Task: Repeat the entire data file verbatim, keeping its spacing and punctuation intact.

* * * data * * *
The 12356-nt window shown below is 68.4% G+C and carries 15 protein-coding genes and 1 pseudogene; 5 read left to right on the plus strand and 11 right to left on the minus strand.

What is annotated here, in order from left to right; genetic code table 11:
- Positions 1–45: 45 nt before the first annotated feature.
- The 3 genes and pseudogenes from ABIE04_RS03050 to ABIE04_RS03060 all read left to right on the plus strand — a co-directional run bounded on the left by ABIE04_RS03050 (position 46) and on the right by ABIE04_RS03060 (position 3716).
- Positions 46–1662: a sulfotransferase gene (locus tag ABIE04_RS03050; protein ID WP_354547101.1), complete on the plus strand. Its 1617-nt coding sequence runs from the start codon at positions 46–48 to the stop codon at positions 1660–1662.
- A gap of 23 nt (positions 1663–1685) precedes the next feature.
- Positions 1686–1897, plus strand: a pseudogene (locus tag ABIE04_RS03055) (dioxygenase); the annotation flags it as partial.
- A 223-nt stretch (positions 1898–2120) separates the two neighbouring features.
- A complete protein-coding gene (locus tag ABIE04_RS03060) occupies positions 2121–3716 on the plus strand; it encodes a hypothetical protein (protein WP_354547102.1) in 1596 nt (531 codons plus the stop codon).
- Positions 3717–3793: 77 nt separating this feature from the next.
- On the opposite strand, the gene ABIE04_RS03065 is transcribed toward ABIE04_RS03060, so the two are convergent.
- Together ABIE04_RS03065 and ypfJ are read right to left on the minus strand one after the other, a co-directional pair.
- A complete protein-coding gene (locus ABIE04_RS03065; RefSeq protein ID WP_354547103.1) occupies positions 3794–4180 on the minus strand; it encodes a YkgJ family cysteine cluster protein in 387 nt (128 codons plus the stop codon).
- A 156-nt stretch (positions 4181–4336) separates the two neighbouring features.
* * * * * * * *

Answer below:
The 12356-nt window shown below is 68.4% G+C and carries 15 protein-coding genes and 1 pseudogene; 5 read left to right on the plus strand and 11 right to left on the minus strand.

What is annotated here, in order from left to right; genetic code table 11:
- Positions 1–45: 45 nt before the first annotated feature.
- The 3 genes and pseudogenes from ABIE04_RS03050 to ABIE04_RS03060 all read left to right on the plus strand — a co-directional run bounded on the left by ABIE04_RS03050 (position 46) and on the right by ABIE04_RS03060 (position 3716).
- Positions 46–1662: a sulfotransferase gene (locus tag ABIE04_RS03050; protein ID WP_354547101.1), complete on the plus strand. Its 1617-nt coding sequence runs from the start codon at positions 46–48 to the stop codon at positions 1660–1662.
- A gap of 23 nt (positions 1663–1685) precedes the next feature.
- Positions 1686–1897, plus strand: a pseudogene (locus tag ABIE04_RS03055) (dioxygenase); the annotation flags it as partial.
- A 223-nt stretch (positions 1898–2120) separates the two neighbouring features.
- A complete protein-coding gene (locus tag ABIE04_RS03060) occupies positions 2121–3716 on the plus strand; it encodes a hypothetical protein (protein WP_354547102.1) in 1596 nt (531 codons plus the stop codon).
- Positions 3717–3793: 77 nt separating this feature from the next.
- On the opposite strand, the gene ABIE04_RS03065 is transcribed toward ABIE04_RS03060, so the two are convergent.
- Together ABIE04_RS03065 and ypfJ are read right to left on the minus strand one after the other, a co-directional pair.
- A complete protein-coding gene (locus ABIE04_RS03065; RefSeq protein ID WP_354547103.1) occupies positions 3794–4180 on the minus strand; it encodes a YkgJ family cysteine cluster protein in 387 nt (128 codons plus the stop codon).
- A 156-nt stretch (positions 4181–4336) separates the two neighbouring features.